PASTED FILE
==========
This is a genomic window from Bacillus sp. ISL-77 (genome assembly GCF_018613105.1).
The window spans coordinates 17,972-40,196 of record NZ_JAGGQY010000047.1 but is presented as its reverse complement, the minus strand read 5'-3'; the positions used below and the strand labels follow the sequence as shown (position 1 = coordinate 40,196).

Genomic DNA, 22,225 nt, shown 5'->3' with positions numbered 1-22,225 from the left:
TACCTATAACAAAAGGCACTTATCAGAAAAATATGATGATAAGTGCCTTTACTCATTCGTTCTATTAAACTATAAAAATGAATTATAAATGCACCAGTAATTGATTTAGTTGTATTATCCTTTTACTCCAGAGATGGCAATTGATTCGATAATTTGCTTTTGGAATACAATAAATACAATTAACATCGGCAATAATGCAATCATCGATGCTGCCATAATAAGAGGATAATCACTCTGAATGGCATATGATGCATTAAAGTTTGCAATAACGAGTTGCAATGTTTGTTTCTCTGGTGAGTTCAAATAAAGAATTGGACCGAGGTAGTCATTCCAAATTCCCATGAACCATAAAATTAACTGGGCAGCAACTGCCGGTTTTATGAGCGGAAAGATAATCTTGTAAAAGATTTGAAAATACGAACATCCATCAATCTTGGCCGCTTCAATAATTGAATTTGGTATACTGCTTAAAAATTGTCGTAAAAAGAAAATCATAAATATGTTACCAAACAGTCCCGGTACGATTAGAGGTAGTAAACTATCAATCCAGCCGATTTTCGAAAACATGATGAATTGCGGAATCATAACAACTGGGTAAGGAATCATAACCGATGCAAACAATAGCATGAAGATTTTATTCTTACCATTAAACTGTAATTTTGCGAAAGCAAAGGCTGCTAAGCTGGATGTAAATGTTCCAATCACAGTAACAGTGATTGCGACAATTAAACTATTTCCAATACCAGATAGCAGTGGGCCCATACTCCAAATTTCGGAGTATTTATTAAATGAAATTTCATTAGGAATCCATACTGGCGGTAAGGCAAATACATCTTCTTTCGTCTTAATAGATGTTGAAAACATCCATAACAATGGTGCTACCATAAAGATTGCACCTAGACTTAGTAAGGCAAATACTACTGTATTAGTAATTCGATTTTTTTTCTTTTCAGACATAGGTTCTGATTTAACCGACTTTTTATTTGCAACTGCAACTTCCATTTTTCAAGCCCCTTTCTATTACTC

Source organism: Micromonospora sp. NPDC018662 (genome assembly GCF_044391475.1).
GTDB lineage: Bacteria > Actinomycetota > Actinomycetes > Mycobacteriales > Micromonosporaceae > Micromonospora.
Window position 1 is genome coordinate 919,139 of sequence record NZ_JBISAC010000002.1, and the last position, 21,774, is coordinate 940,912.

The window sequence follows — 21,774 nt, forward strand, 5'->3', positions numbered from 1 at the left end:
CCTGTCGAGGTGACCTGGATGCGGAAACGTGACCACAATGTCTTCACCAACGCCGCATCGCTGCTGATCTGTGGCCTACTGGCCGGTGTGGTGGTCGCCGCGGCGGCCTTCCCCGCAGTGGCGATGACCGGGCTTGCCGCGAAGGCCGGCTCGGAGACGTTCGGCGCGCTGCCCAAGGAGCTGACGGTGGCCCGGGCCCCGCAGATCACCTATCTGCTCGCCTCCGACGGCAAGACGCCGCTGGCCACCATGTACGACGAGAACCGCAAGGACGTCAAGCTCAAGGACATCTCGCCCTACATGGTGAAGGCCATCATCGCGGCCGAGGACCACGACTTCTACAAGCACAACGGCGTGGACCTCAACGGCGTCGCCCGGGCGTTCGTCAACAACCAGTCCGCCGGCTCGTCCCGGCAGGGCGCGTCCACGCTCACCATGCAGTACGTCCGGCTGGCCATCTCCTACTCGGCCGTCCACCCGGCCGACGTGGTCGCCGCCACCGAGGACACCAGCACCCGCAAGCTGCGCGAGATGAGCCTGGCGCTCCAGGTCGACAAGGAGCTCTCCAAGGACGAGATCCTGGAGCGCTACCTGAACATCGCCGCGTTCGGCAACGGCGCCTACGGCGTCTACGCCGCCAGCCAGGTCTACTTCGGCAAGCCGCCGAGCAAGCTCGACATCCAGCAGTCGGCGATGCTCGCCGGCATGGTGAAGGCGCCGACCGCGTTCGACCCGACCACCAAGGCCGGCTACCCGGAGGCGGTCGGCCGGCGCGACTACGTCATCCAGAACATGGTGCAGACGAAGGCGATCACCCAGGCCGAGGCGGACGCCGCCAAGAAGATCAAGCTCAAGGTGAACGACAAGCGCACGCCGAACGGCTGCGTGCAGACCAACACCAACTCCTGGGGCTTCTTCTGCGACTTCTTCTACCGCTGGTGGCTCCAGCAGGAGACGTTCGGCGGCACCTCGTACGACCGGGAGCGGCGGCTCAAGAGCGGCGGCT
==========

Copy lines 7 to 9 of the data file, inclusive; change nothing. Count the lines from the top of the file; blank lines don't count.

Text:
Window position 1 is genome coordinate 919,139 of sequence record NZ_JBISAC010000002.1, and the last position, 21,774, is coordinate 940,912.

The window sequence follows — 21,774 nt, forward strand, 5'->3', positions numbered from 1 at the left end:
CCTGTCGAGGTGACCTGGATGCGGAAACGTGACCACAATGTCTTCACCAACGCCGCATCGCTGCTGATCTGTGGCCTACTGGCCGGTGTGGTGGTCGCCGCGGCGGCCTTCCCCGCAGTGGCGATGACCGGGCTTGCCGCGAAGGCCGGCTCGGAGACGTTCGGCGCGCTGCCCAAGGAGCTGACGGTGGCCCGGGCCCCGCAGATCACCTATCTGCTCGCCTCCGACGGCAAGACGCCGCTGGCCACCATGTACGACGAGAACCGCAAGGACGTCAAGCTCAAGGACATCTCGCCCTACATGGTGAAGGCCATCATCGCGGCCGAGGACCACGACTTCTACAAGCACAACGGCGTGGACCTCAACGGCGTCGCCCGGGCGTTCGTCAACAACCAGTCCGCCGGCTCGTCCCGGCAGGGCGCGTCCACGCTCACCATGCAGTACGTCCGGCTGGCCATCTCCTACTCGGCCGTCCACCCGGCCGACGTGGTCGCCGCCACCGAGGACACCAGCACCCGCAAGCTGCGCGAGATGAGCCTGGCGCTCCAGGTCGACAAGGAGCTCTCCAAGGACGAGATCCTGGAGCGCTACCTGAACATCGCCGCGTTCGGCAACGGCGCCTACGGCGTCTACGCCGCCAGCCAGGTCTACTTCGGCAAGCCGCCGAGCAAGCTCGACATCCAGCAGTCGGCGATGCTCGCCGGCATGGTGAAGGCGCCGACCGCGTTCGACCCGACCACCAAGGCCGGCTACCCGGAGGCGGTCGGCCGGCGCGACTACGTCATCCAGAACATGGTGCAGACGAAGGCGATCACCCAGGCCGAGGCGGACGCCGCCAAGAAGATCAAGCTCAAGGTGAACGACAAGCGCACGCCGAACGGCTGCGTGCAGACCAACACCAACTCCTGGGGCTTCTTCTGCGACTTCTTCTACCGCTGGTGGCTCCAGCAGGAGACGTTCGGCGGCACCTCGTACGACCGGGAGCGGCGGCTCAAGAGCGGCGGCT